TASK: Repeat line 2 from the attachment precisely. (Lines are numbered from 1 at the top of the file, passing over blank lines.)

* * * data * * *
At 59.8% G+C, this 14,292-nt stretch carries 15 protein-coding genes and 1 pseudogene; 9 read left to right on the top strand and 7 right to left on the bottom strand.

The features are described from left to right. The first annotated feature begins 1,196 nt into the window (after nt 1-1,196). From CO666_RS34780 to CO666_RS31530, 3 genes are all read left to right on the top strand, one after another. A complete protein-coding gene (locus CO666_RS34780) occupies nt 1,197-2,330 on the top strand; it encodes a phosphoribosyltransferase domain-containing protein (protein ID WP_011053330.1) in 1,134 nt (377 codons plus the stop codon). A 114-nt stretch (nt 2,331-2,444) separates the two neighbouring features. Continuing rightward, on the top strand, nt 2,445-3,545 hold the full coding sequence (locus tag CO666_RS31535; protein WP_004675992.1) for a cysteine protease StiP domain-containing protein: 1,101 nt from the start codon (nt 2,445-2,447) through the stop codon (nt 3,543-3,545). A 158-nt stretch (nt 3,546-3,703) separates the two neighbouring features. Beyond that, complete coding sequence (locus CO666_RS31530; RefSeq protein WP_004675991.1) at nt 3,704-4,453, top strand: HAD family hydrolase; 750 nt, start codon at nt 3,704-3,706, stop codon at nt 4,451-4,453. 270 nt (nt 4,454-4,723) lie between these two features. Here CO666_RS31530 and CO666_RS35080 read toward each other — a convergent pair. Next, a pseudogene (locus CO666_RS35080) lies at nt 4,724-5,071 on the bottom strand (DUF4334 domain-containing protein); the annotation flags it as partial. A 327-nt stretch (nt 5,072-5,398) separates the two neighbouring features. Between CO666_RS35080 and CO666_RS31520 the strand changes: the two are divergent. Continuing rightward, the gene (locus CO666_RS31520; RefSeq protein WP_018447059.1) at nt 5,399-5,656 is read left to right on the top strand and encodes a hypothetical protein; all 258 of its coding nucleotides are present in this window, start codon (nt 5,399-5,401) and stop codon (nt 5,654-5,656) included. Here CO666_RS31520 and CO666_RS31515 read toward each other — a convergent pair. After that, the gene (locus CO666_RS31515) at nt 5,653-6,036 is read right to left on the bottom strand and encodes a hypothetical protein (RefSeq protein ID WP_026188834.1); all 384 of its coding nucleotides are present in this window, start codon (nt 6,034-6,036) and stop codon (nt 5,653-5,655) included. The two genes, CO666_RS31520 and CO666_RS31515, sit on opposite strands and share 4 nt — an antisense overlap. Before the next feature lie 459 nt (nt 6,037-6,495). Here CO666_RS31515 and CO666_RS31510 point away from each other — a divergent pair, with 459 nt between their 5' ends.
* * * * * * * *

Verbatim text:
The features are described from left to right. The first annotated feature begins 1,196 nt into the window (after nt 1-1,196). From CO666_RS34780 to CO666_RS31530, 3 genes are all read left to right on the top strand, one after another. A complete protein-coding gene (locus CO666_RS34780) occupies nt 1,197-2,330 on the top strand; it encodes a phosphoribosyltransferase domain-containing protein (protein ID WP_011053330.1) in 1,134 nt (377 codons plus the stop codon). A 114-nt stretch (nt 2,331-2,444) separates the two neighbouring features. Continuing rightward, on the top strand, nt 2,445-3,545 hold the full coding sequence (locus tag CO666_RS31535; protein WP_004675992.1) for a cysteine protease StiP domain-containing protein: 1,101 nt from the start codon (nt 2,445-2,447) through the stop codon (nt 3,543-3,545). A 158-nt stretch (nt 3,546-3,703) separates the two neighbouring features. Beyond that, complete coding sequence (locus CO666_RS31530; RefSeq protein WP_004675991.1) at nt 3,704-4,453, top strand: HAD family hydrolase; 750 nt, start codon at nt 3,704-3,706, stop codon at nt 4,451-4,453. 270 nt (nt 4,454-4,723) lie between these two features. Here CO666_RS31530 and CO666_RS35080 read toward each other — a convergent pair. Next, a pseudogene (locus CO666_RS35080) lies at nt 4,724-5,071 on the bottom strand (DUF4334 domain-containing protein); the annotation flags it as partial. A 327-nt stretch (nt 5,072-5,398) separates the two neighbouring features. Between CO666_RS35080 and CO666_RS31520 the strand changes: the two are divergent. Continuing rightward, the gene (locus CO666_RS31520; RefSeq protein WP_018447059.1) at nt 5,399-5,656 is read left to right on the top strand and encodes a hypothetical protein; all 258 of its coding nucleotides are present in this window, start codon (nt 5,399-5,401) and stop codon (nt 5,654-5,656) included. Here CO666_RS31520 and CO666_RS31515 read toward each other — a convergent pair. After that, the gene (locus CO666_RS31515) at nt 5,653-6,036 is read right to left on the bottom strand and encodes a hypothetical protein (RefSeq protein ID WP_026188834.1); all 384 of its coding nucleotides are present in this window, start codon (nt 6,034-6,036) and stop codon (nt 5,653-5,655) included. The two genes, CO666_RS31520 and CO666_RS31515, sit on opposite strands and share 4 nt — an antisense overlap. Before the next feature lie 459 nt (nt 6,037-6,495). Here CO666_RS31515 and CO666_RS31510 point away from each other — a divergent pair, with 459 nt between their 5' ends.